When I brought my signed copy of Vacationland home from a live show and book signing by one of my favorite podcast personalities, Judge John Hodgman, I was determined that it wouldn’t just collect dust on the shelf. The signed copy was hard won by my valiant friend, who secured tickets to the signing against all odds, drove me through the dark, rainy streets of San Francisco to the event, and suffered vandalism to her vehicle on said San Francisco streets, all with good cheer and no complaint.
But reading Vacationland took some effort. I have a lifelong habit of neglecting to read signed books. Perhaps it’s some lingering shame at my shyness when meeting the author, or it could be I’m an eBookworm at heart, and paper books are for looking pretty on the shelf, not for reading.
When I found myself under the weather and sofa bound for several days, I seized the opportunity to devour Vacationland. I read it from cover to cover in less than 48 hours. Take that, procrastination.
Vacationland concerns Hodgman’s two vacation homes, one in Massachusetts, one in Maine. The home in Maine is near the residence of a famous American author. Hodgman drops hint after hint about the famous author’s identity, but never gives his name. As I feverishly flipped the pages of Vacationland, I became more and more intrigued by the mystery of the unidentified writer. Who was he?
In a fit of sofa sick day madness, I scoured the internet to investigate Hodgman’s clues. My sleuthing didn’t get me any closer to an answer. I was reduced to asking the internet if anyone knew who the mystery writer was in Vacationland.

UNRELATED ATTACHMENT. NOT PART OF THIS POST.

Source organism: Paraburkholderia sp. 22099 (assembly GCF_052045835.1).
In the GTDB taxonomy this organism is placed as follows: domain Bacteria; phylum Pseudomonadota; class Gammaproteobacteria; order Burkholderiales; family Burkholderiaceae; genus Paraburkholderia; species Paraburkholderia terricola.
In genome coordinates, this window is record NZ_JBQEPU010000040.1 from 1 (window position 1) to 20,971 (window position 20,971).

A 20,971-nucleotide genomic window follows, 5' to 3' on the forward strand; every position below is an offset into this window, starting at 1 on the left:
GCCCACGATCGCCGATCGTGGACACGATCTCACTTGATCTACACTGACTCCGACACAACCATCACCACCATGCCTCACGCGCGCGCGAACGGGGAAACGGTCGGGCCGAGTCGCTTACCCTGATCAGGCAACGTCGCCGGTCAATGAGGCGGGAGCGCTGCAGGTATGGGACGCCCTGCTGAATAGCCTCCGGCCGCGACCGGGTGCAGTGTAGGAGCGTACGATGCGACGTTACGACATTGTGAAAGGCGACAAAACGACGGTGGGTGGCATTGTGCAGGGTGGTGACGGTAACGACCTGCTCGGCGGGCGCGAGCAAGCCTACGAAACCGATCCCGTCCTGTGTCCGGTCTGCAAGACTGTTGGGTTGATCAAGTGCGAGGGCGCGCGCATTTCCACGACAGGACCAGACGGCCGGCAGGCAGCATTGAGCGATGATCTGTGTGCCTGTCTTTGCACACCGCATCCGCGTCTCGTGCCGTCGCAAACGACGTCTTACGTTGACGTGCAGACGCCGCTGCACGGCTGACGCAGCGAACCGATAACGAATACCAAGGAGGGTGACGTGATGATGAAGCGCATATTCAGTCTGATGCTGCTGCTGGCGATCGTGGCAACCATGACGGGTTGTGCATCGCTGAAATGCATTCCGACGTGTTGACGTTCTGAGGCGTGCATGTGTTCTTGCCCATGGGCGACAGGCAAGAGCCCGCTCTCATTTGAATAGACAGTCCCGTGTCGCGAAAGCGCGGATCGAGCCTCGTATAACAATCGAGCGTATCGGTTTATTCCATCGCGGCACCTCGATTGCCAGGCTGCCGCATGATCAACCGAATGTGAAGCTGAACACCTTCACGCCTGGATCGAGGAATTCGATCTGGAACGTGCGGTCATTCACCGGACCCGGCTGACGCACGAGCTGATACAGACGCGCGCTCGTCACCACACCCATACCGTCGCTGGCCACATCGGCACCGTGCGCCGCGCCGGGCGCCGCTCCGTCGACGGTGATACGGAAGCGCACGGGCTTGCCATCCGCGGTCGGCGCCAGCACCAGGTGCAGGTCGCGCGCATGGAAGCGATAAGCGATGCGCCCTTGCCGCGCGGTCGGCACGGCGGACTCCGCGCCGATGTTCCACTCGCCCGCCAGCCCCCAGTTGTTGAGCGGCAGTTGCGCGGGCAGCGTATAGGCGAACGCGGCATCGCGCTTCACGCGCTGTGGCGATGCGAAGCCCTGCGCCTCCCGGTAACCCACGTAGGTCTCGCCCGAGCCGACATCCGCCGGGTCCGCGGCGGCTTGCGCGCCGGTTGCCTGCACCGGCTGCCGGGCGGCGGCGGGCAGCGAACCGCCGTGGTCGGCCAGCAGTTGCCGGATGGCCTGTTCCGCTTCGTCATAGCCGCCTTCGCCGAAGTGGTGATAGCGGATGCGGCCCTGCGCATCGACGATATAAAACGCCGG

Several someones did. Most agreed Hodgman’s mystery writer was E.B. White.
I pulled up E. B. White on Wikipedia and learned that I’d read not one, but two books by the author. I’d have never guessed these two disparate, but fundamental reads from my youth, were by the same writer.
E.B. White is famous for having written, among other children’s books, Charlotte’s Web. I will never forget this story, which I heard sitting in a circle of classmates at the feet of our elementary school librarian. Just the title can still evoke my first taste of dreading loss, then somehow finding sweetness and beauty in its inevitability.
But E.B. White did more than just write children’s stories. Turns out he is the White half of the celebrated Strunk & White Elements of Style. This is another volume that made a big impression on me early in life. Although the Chicago Manual of Style is now the more go-to authority on the nitty gritty particulars of written expression, Strunk & White will always be my first grammar and style love. Elements of Style is slim, succinct, and unapologetically opinionated. When I read it, the reasoning behind the rules, as much as the rules, themselves, shaped the way I communicate.
Thanks to Vacationland I learned that E.B. White hated the spotlight, hid out from publicity by sneaking onto the fire escape, and hid out from New York City in rural Maine. Hodgman expressed profound admiration for the man, particularly his desire to be known for his work, not as a personality. So I hope E.B. White would be pleased that, up until this year, I had no idea who he was, but his books have always loomed large in my life.